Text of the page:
Can I Have One Style at Work and Another at Home?

      Yes. You can have a different DiSC style at home or work — and under extreme stress, in foreign environments, and when interacting with strangers. Despite shifts or differences in distinct circumstances, however, your DiSC personality will likely be relatively the same, with the same predominant attributes holding steady while different nuances dial up or down based on the environment.

      Can My DiSC Profile Change Over Time?

      Big changes to DiSC profiles are possible but not likely, as most people tend to see fairly consistent results over time. That speaks to how personality styles may stay relatively consistent overtime, maybe shifting slightly with new experiences — but, generally, staying relatively steady. 

       

      Of course, there are always exceptions to the rule, with one notable exception being trauma and its potential to shift DiSC profiles. 

       

      Still, the average person (and most people generally) tend to have consistent results from DiSC assessments over time. 

      Can My DiSC Predict What Jobs I Might Be Best at?

      Potentially, but that’s not the best or primary use of DiSC Assessments. That’s because: 

      • DiSC assessments focus on revealing more about personality, communication styles, teamwork abilities, decision-making, problem solving, and emotional intelligence.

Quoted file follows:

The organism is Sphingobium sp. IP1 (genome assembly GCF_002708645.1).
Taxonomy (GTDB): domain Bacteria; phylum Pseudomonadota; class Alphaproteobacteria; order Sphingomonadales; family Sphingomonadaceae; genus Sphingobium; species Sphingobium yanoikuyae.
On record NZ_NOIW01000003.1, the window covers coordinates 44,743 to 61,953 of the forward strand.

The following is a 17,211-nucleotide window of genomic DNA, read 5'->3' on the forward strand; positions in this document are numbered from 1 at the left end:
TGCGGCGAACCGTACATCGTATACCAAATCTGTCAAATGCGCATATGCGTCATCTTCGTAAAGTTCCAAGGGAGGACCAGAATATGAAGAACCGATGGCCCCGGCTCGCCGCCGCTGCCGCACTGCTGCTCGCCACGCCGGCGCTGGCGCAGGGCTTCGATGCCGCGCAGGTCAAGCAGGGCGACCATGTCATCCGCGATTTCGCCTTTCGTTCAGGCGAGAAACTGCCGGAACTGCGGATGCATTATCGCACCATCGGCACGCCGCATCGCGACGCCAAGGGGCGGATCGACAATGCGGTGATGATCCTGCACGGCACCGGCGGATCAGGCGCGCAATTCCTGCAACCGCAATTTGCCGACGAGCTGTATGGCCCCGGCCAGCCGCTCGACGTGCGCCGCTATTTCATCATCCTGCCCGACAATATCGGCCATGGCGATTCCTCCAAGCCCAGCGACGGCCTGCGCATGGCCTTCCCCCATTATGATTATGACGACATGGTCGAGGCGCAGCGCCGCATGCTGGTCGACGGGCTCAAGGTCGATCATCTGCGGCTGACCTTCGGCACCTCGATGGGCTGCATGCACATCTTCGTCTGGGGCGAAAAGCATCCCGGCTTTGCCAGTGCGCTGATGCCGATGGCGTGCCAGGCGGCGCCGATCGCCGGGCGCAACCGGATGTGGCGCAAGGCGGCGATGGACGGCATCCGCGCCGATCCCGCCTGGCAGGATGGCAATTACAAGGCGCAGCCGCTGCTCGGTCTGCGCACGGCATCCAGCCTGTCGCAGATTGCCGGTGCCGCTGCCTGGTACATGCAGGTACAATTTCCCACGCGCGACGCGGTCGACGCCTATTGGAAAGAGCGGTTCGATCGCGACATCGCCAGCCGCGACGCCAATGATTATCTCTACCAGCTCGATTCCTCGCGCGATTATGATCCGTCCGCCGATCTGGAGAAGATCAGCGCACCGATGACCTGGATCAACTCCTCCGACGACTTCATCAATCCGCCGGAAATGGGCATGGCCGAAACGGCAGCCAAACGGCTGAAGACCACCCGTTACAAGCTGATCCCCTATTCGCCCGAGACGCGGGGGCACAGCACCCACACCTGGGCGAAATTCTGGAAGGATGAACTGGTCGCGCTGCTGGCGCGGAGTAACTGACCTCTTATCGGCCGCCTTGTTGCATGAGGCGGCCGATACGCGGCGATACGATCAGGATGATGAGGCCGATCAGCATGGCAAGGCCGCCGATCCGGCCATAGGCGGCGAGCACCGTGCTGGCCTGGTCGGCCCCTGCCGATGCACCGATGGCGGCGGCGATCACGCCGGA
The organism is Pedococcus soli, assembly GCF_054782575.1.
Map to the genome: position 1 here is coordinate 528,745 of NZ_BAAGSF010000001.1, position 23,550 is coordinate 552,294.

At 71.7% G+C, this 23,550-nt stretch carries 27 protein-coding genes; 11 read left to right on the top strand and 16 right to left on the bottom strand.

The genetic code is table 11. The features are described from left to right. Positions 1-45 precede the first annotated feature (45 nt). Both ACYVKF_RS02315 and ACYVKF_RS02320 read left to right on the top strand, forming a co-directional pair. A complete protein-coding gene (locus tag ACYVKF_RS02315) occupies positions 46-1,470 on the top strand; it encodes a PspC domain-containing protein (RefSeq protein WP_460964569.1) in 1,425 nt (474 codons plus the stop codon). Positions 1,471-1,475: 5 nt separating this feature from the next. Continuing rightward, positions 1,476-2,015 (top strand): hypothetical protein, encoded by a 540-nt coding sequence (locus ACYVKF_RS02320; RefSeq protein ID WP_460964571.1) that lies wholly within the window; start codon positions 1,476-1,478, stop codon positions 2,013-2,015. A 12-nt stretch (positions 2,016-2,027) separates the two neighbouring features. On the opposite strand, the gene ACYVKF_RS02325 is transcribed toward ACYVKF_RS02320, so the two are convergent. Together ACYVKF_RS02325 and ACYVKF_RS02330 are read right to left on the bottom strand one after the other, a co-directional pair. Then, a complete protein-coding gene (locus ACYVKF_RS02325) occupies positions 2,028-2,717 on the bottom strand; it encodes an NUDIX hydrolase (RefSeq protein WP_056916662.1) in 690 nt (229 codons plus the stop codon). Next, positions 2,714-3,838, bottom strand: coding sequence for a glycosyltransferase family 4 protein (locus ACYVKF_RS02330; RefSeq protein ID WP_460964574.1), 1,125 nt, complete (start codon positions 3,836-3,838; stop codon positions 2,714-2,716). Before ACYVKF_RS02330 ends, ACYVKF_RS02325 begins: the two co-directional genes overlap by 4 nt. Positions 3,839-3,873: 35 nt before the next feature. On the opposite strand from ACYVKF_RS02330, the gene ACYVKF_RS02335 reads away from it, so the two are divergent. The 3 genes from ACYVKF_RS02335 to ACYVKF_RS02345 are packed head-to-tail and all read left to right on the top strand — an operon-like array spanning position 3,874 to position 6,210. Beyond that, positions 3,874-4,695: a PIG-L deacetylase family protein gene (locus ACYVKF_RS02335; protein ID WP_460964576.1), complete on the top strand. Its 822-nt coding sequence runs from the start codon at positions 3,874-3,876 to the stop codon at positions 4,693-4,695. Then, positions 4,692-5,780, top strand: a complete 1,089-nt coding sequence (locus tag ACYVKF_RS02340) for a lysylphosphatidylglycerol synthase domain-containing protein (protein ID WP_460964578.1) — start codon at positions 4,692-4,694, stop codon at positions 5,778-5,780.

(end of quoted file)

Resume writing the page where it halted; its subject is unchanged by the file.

• DiSC tests do NOT evaluate job-related skills, experience, education, or qualifications.

      For those and other reasons, DiSC profiles and assessments are typically just one screening used in the process of hiring highly-qualified professionals, including C-suite candidates. Along with DiSC evaluations and interviews, hiring leaders may also leverage resources like (and not limited to): 

      • Specialized skills tests
      • Portfolios or test projects
      • Interviewing references
      • Working with experienced executive recruiters

      What Is the Ideal DiSC Profile?

      There is no one “ideal” DiSC profile, just like there’s not one “best” personality type. Different types fit different needs and roles. 

       

      So, this question should really be framed around a specific role or objective, like, “What is the Ideal DiSC Profile for a(n)…

       

      • CEO
      • CFO
      • VP of Sales or CRO
      • Board Member
      • CHRO
      • CTO, CIO, or CISO

       

      Beyond the C-Suite, DiSC profiles can be used to cull top candidates for any other position, department, or level of a company. That’s why there’s not just one DiSC profile that may be ideal for a given organization. Several may work and be needed to put together the best possible team, with well-balanced strengths and weaknesses. 

      Which DiSC Profile Is Best?

      There is no definitive answer here because the “best” DiSC profile really depends on several factors, including: 

       

      • The role
      • The short- and long-term objectives for that role 
      • The department and team that role fits into
      • The company culture

       

      As a result, the best DiSC profile for a given role looks different from company to company; similarly, the best DiSC personality for a company may not be the same from one role to the next. This is where it helps to work with an experienced professional who’s well-versed in DiSC assessments and how to leverage them for your executive recruitment needs.